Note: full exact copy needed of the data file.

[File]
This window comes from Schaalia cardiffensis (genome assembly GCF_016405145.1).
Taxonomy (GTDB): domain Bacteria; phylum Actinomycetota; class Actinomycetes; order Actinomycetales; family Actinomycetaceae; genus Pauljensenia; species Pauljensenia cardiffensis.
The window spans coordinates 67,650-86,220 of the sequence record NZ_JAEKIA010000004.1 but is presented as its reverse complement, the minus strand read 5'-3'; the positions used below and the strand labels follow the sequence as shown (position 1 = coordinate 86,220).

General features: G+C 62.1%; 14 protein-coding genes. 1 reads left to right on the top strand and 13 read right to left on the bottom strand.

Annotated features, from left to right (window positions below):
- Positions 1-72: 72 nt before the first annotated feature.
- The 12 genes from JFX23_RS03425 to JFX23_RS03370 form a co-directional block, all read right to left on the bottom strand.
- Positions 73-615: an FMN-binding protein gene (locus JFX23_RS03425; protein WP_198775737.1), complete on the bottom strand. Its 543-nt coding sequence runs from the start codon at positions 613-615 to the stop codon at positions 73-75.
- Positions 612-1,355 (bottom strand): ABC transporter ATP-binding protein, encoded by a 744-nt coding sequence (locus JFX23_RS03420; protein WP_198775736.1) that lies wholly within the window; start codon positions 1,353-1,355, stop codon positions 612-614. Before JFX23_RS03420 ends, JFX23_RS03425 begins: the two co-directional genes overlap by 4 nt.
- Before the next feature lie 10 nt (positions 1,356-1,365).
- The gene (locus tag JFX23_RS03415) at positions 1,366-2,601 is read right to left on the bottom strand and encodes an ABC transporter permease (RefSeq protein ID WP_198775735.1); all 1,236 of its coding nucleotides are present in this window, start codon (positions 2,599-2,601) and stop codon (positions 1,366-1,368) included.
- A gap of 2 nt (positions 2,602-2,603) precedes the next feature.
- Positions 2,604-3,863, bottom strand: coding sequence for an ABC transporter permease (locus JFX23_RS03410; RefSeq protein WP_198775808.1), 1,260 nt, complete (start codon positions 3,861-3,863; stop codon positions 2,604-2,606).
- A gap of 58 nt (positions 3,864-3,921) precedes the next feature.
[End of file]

This window comes from Schaalia cardiffensis (genome assembly GCF_016405145.1).
Taxonomy (GTDB): domain Bacteria; phylum Actinomycetota; class Actinomycetes; order Actinomycetales; family Actinomycetaceae; genus Pauljensenia; species Pauljensenia cardiffensis.
The window spans coordinates 67,650-86,220 of the sequence record NZ_JAEKIA010000004.1 but is presented as its reverse complement, the minus strand read 5'-3'; the positions used below and the strand labels follow the sequence as shown (position 1 = coordinate 86,220).

General features: G+C 62.1%; 14 protein-coding genes. 1 reads left to right on the top strand and 13 read right to left on the bottom strand.

Annotated features, from left to right (window positions below):
- Positions 1-72: 72 nt before the first annotated feature.
- The 12 genes from JFX23_RS03425 to JFX23_RS03370 form a co-directional block, all read right to left on the bottom strand.
- Positions 73-615: an FMN-binding protein gene (locus JFX23_RS03425; protein WP_198775737.1), complete on the bottom strand. Its 543-nt coding sequence runs from the start codon at positions 613-615 to the stop codon at positions 73-75.
- Positions 612-1,355 (bottom strand): ABC transporter ATP-binding protein, encoded by a 744-nt coding sequence (locus JFX23_RS03420; protein WP_198775736.1) that lies wholly within the window; start codon positions 1,353-1,355, stop codon positions 612-614. Before JFX23_RS03420 ends, JFX23_RS03425 begins: the two co-directional genes overlap by 4 nt.
- Before the next feature lie 10 nt (positions 1,356-1,365).
- The gene (locus tag JFX23_RS03415) at positions 1,366-2,601 is read right to left on the bottom strand and encodes an ABC transporter permease (RefSeq protein ID WP_198775735.1); all 1,236 of its coding nucleotides are present in this window, start codon (positions 2,599-2,601) and stop codon (positions 1,366-1,368) included.
- A gap of 2 nt (positions 2,602-2,603) precedes the next feature.
- Positions 2,604-3,863, bottom strand: coding sequence for an ABC transporter permease (locus JFX23_RS03410; RefSeq protein WP_198775808.1), 1,260 nt, complete (start codon positions 3,861-3,863; stop codon positions 2,604-2,606).
- A gap of 58 nt (positions 3,864-3,921) precedes the next feature.